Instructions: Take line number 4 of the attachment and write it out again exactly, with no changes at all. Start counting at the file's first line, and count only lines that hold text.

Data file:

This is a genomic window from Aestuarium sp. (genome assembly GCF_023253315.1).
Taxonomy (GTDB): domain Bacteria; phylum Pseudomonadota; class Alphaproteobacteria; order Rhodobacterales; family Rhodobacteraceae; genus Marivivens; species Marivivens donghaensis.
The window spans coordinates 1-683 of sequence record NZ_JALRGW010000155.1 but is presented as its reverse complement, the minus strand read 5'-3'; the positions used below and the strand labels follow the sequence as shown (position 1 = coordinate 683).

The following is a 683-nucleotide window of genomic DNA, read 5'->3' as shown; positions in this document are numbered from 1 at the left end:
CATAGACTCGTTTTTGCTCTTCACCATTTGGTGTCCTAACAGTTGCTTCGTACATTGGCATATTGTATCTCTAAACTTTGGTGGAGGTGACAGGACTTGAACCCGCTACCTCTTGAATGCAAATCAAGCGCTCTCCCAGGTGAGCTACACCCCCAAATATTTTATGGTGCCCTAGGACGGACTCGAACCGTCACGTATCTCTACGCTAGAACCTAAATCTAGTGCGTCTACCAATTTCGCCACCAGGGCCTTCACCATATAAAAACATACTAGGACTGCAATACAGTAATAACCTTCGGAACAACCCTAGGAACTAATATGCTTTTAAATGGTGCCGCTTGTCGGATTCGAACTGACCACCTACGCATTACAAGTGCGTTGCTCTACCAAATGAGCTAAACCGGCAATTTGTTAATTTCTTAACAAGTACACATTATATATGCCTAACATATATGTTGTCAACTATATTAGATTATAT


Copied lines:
The following is a 683-nucleotide window of genomic DNA, read 5'->3' as shown; positions in this document are numbered from 1 at the left end: